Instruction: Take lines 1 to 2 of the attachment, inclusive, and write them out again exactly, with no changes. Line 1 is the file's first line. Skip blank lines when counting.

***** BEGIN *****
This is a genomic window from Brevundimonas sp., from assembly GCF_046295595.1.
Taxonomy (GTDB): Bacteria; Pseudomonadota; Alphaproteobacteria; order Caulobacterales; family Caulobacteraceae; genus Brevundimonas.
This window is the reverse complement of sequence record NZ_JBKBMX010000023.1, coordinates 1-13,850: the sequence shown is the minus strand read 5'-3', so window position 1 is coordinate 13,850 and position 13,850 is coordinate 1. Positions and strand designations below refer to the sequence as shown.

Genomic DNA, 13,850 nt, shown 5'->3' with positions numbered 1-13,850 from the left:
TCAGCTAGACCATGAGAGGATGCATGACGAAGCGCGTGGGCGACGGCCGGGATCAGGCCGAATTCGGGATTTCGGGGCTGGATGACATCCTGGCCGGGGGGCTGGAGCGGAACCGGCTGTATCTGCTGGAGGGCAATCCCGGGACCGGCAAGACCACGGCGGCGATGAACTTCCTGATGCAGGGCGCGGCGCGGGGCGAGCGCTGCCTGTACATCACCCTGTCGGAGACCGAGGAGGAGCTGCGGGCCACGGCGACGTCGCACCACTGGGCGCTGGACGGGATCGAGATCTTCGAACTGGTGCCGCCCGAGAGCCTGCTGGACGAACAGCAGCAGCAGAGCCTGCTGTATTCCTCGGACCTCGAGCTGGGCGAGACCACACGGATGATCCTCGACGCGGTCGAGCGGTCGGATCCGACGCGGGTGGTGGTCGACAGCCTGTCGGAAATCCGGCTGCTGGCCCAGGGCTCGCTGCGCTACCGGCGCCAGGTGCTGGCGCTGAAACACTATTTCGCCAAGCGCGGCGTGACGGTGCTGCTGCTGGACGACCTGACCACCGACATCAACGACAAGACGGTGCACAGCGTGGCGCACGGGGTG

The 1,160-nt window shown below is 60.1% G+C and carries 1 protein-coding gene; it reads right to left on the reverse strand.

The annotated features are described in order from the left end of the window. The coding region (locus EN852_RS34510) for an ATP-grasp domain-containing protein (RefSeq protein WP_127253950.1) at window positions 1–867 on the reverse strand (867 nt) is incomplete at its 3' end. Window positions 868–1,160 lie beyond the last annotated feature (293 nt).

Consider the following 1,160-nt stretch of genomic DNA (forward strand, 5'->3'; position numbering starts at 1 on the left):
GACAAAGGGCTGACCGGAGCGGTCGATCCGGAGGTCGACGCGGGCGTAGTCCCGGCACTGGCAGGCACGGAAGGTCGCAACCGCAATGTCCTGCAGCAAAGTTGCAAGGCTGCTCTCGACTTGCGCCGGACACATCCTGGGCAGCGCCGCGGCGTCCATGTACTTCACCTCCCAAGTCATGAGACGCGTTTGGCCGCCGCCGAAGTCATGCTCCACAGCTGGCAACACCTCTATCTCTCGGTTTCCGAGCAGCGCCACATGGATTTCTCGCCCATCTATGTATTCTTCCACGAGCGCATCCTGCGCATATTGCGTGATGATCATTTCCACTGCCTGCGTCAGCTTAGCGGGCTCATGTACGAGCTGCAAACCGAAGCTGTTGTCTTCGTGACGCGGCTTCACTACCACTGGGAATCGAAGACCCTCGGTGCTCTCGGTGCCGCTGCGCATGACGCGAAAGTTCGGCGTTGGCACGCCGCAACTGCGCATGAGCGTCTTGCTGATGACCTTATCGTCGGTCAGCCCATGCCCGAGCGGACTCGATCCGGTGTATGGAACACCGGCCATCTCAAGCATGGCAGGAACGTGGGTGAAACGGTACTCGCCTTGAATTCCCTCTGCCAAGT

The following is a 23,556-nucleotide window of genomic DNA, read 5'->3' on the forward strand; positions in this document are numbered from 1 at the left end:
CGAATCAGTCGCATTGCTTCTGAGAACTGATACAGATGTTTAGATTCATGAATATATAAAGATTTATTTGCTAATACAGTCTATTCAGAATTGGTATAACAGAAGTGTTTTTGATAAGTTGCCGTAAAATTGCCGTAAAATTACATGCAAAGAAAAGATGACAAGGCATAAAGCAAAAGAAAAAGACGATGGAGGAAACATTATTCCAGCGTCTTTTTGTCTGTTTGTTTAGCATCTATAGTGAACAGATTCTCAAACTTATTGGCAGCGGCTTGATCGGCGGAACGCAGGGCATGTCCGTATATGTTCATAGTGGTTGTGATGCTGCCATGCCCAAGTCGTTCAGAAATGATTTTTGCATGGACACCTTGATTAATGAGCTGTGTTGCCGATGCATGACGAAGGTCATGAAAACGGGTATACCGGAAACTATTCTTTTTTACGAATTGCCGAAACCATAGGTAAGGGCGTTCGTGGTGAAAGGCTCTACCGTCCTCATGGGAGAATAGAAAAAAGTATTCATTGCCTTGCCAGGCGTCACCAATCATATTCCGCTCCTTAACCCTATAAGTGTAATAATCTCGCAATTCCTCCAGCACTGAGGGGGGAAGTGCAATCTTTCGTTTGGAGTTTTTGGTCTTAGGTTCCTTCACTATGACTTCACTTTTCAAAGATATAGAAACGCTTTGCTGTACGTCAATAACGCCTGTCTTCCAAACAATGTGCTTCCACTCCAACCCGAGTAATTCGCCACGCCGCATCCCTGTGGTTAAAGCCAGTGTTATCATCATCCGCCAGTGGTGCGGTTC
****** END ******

This is a genomic window from Brevundimonas sp., from assembly GCF_046295595.1.
Taxonomy (GTDB): Bacteria; Pseudomonadota; Alphaproteobacteria; order Caulobacterales; family Caulobacteraceae; genus Brevundimonas.